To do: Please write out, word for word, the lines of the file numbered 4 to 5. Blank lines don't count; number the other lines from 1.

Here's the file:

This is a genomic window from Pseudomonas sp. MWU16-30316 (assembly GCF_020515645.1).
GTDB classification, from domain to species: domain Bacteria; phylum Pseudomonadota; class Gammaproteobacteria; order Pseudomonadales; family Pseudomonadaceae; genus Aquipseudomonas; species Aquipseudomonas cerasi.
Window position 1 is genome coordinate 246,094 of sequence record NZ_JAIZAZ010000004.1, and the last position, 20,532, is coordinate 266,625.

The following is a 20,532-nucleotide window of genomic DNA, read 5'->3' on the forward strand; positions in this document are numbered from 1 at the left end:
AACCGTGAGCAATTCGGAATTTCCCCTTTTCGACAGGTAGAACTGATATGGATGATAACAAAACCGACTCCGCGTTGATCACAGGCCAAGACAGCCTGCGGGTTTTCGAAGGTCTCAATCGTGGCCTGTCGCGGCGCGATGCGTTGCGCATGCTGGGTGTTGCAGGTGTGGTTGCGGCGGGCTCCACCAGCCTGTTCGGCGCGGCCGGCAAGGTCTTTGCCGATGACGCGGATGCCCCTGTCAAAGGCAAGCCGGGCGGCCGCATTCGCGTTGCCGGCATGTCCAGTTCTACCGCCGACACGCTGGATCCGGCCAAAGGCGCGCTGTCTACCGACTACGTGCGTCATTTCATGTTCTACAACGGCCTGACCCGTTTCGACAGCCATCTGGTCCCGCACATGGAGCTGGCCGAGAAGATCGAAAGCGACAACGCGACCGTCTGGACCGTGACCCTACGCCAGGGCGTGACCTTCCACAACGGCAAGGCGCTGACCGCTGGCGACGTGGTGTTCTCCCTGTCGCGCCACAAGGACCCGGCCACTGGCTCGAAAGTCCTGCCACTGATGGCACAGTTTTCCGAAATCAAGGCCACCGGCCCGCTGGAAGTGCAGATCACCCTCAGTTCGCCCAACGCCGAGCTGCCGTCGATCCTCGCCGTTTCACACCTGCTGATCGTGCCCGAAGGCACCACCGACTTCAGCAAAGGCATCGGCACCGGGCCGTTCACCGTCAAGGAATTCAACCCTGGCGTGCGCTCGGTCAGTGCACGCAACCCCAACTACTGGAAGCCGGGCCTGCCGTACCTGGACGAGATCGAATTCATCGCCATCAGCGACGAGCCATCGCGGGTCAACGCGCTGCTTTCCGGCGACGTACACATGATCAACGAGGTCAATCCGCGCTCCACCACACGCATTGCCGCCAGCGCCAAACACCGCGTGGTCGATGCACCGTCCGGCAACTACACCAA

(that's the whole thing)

The following is a 20,532-nucleotide window of genomic DNA, read 5'->3' on the forward strand; positions in this document are numbered from 1 at the left end:
AACCGTGAGCAATTCGGAATTTCCCCTTTTCGACAGGTAGAACTGATATGGATGATAACAAAACCGACTCCGCGTTGATCACAGGCCAAGACAGCCTGCGGGTTTTCGAAGGTCTCAATCGTGGCCTGTCGCGGCGCGATGCGTTGCGCATGCTGGGTGTTGCAGGTGTGGTTGCGGCGGGCTCCACCAGCCTGTTCGGCGCGGCCGGCAAGGTCTTTGCCGATGACGCGGATGCCCCTGTCAAAGGCAAGCCGGGCGGCCGCATTCGCGTTGCCGGCATGTCCAGTTCTACCGCCGACACGCTGGATCCGGCCAAAGGCGCGCTGTCTACCGACTACGTGCGTCATTTCATGTTCTACAACGGCCTGACCCGTTTCGACAGCCATCTGGTCCCGCACATGGAGCTGGCCGAGAAGATCGAAAGCGACAACGCGACCGTCTGGACCGTGACCCTACGCCAGGGCGTGACCTTCCACAACGGCAAGGCGCTGACCGCTGGCGACGTGGTGTTCTCCCTGTCGCGCCACAAGGACCCGGCCACTGGCTCGAAAGTCCTGCCACTGATGGCACAGTTTTCCGAAATCAAGGCCACCGGCCCGCTGGAAGTGCAGATCACCCTCAGTTCGCCCAACGCCGAGCTGCCGTCGATCCTCGCCGTTTCACACCTGCTGATCGTGCCCGAAGGCACCACCGACTTCAGCAAAGGCATCGGCACCGGGCCGTTCACCGTCAAGGAATTCAACCCTGGCGTGCGCTCGGTCAGTGCACGCAACCCCAACTACTGGAAGCCGGGCCTGCCGTACCTGGACGAGATCGAATTCATCGCCATCAGCGACGAGCCATCGCGGGTCAACGCGCTGCTTTCCGGCGACGTACACATGATCAACGAGGTCAATCCGCGCTCCACCACACGCATTGCCGCCAGCGCCAAACACCGCGTGGTCGATGCACCGTCCGGCAACTACACCAA